Our understanding about the T-cell-mediated immune processes that underlie MS pathogenesis and regulation has improved considerably over the past several years. However, the laboratory tests available for MS do not utilize this advanced level of knowledge. In fact, the diagnosis of this disorder still depends on a conglomeration of clinical, laboratory and radiographic criteria that can be viewed as tests for a similar “end result” rather than a “biologic process”. Thus, there is considerable heterogeneity in the clinical picture as well as in individual responses to therapy. In diagnostically difficult cases or in patients that have exhibited only a single clinical episode, a definitive diagnosis may be considerably delayed. An early definitive diagnosis of MS is highly desirable because early treatment of this disease (starting when the patients have low disability scores) is more effective in the long term. Also, immunomodulatory therapies for MS are not benign and should be avoided without a definitive diagnosis.
Currently, there is no immunologic test used for the diagnosis of MS, with the exception of oligoclonal bands and immunoglobulin (IgG) synthesis testing in cerebrospinal fluid (CSF). These CSF tests are neither sensitive nor specific indicators of MS. Furthermore, while several immune-based therapies are employed in the treatment of this disease, the monitoring of the immune system is not part of standard patient care, mainly due to the lack of robust, reproducible and clinically applicable assays. Thus, the development of an immunologic assay that can be performed by clinical laboratories, at the same time putting into application our current state of knowledge, would make a major impact on current management of MS. The main requirement of such an assay would be the ability to immunologically differentiate MS from other neurologic diseases (OND) and healthy subjects and to monitor this immunologic readout through the course of therapy. While the generation of such a test has been technologically difficult, we have recently adapted a flow cytometric proliferation assay that allows for the detection, quantification and phenotyping of CNS-reactive T-cell responses following a relatively short-term in vitro culture. We believe that simple modifications and adaptations of this system would be sufficient to develop a robust assay that can be used in clinical decision-making. We are actively pursuing the validation of such an assay system.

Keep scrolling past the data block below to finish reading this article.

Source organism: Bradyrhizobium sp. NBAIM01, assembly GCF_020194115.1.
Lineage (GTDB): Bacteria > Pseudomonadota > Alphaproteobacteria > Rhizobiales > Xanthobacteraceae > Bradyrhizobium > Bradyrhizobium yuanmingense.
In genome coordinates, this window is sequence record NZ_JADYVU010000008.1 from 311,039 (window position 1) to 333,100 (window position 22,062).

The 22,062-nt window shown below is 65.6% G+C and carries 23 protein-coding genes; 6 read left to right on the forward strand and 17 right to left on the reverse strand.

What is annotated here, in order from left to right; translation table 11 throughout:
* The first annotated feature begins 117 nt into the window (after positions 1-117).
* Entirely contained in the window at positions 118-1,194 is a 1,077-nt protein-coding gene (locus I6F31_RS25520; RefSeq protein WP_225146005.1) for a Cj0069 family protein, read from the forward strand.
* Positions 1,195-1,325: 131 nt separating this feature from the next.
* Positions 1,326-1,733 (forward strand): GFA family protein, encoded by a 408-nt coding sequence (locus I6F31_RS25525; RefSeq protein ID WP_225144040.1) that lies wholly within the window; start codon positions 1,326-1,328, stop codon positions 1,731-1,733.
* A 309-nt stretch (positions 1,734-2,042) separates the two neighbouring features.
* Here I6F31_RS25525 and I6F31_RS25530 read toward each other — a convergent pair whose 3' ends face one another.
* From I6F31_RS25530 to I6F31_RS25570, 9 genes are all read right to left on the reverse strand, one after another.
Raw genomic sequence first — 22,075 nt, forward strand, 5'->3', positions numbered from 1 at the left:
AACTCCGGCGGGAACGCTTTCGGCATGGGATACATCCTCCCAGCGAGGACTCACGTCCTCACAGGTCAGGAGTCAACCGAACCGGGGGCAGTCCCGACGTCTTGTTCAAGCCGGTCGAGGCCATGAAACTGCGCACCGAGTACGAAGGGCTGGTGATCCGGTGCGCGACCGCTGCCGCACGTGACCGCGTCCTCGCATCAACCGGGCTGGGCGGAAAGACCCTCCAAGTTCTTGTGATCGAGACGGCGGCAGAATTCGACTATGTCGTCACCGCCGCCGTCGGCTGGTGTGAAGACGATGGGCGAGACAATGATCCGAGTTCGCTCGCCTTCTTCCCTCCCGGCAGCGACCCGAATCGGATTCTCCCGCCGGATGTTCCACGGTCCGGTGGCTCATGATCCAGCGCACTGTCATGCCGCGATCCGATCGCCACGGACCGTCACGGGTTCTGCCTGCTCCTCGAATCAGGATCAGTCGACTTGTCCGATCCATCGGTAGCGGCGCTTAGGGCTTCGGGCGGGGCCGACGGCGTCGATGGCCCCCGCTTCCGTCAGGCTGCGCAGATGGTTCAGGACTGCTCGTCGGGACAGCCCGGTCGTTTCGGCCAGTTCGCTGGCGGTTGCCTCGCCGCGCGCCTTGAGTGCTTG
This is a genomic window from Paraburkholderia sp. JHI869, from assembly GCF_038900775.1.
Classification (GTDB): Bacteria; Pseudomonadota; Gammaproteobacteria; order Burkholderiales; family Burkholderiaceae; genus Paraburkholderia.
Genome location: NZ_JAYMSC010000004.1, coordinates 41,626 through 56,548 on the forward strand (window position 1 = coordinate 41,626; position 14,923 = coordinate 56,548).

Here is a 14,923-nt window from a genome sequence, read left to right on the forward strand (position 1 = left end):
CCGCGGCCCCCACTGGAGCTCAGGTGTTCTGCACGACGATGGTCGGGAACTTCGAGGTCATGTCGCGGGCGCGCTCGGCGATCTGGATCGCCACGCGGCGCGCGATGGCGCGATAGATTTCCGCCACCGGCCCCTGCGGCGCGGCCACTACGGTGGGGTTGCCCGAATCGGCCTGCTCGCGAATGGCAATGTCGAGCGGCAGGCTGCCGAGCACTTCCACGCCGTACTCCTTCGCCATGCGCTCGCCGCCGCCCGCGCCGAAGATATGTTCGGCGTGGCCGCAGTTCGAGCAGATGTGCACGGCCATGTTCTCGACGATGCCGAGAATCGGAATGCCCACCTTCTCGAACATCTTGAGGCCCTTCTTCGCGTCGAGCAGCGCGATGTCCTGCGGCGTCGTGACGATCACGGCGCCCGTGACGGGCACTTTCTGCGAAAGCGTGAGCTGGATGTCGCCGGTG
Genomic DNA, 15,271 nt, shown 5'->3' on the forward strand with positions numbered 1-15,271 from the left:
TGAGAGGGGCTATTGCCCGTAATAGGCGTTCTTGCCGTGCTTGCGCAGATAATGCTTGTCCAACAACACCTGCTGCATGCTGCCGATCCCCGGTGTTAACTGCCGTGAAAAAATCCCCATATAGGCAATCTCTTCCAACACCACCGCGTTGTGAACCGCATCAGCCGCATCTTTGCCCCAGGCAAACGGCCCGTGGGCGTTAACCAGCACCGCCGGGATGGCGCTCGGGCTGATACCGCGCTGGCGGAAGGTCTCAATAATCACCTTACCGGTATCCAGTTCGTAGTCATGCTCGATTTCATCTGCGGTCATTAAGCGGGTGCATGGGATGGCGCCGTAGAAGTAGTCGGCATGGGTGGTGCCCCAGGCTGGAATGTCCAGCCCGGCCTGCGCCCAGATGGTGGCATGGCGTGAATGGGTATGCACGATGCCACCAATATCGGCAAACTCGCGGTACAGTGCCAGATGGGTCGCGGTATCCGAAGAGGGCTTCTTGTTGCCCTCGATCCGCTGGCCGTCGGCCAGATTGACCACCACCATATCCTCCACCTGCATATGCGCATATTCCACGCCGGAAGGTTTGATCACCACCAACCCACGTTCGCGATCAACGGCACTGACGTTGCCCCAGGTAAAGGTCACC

Multiparameter Flow Cytometric Assays to Quantify Effector and Regulatory T-Cell Function in Multiple Sclerosis. Sinha S, Crawford MP, Ortega SB, Karandikar NJ. J Mult Scler (Foster City). 2015 Jan;2(1). pii: 1000130. PMID: 26137595